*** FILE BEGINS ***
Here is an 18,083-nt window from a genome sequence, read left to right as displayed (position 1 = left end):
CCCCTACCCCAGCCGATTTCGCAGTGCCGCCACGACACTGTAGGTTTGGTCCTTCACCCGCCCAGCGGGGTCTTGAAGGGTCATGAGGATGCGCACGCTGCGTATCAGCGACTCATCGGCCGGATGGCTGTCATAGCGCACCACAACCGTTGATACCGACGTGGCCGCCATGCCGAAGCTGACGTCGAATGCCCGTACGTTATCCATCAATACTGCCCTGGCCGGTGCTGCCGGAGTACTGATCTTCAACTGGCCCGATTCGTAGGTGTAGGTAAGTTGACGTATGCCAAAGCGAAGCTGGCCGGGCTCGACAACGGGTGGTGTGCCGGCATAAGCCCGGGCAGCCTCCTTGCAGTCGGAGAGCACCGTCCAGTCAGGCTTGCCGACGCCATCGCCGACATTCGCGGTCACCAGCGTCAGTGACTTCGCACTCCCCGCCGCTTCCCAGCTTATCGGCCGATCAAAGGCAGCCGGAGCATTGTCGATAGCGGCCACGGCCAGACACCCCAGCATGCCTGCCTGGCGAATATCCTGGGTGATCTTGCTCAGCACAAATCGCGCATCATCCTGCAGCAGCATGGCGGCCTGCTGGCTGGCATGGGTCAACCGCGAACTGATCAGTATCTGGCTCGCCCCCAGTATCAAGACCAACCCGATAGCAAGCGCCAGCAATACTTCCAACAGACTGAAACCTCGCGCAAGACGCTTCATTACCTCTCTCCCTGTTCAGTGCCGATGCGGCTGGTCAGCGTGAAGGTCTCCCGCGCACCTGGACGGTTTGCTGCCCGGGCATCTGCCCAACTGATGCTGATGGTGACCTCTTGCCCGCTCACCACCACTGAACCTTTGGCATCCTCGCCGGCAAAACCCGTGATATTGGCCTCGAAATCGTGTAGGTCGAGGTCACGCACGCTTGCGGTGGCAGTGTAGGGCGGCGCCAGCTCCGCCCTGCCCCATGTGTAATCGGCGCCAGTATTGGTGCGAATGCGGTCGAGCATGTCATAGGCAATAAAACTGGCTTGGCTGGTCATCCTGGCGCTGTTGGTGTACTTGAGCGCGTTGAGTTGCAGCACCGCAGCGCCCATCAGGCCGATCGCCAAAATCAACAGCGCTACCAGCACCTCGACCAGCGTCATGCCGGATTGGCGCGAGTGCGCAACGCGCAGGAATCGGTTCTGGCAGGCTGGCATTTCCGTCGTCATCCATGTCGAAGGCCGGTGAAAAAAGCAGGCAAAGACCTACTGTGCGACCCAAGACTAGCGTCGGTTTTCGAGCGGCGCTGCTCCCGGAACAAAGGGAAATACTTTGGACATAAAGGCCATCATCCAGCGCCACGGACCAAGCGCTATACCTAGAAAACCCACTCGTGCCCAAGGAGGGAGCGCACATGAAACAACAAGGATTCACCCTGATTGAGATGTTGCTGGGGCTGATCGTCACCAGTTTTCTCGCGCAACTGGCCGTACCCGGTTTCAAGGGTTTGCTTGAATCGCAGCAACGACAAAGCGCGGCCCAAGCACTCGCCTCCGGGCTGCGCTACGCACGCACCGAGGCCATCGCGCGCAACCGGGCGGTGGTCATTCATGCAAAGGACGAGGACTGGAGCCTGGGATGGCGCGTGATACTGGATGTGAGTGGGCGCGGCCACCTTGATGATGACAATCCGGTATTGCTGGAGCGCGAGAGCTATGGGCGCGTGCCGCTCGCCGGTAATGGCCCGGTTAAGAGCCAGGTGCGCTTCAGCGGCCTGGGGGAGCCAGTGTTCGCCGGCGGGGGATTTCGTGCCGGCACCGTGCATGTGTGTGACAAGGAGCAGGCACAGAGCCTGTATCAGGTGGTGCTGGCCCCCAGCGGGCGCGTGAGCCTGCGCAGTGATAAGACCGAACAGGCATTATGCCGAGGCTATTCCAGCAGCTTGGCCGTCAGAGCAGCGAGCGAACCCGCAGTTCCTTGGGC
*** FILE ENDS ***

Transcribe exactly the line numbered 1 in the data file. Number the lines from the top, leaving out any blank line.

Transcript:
Here is an 18,083-nt window from a genome sequence, read left to right as displayed (position 1 = left end):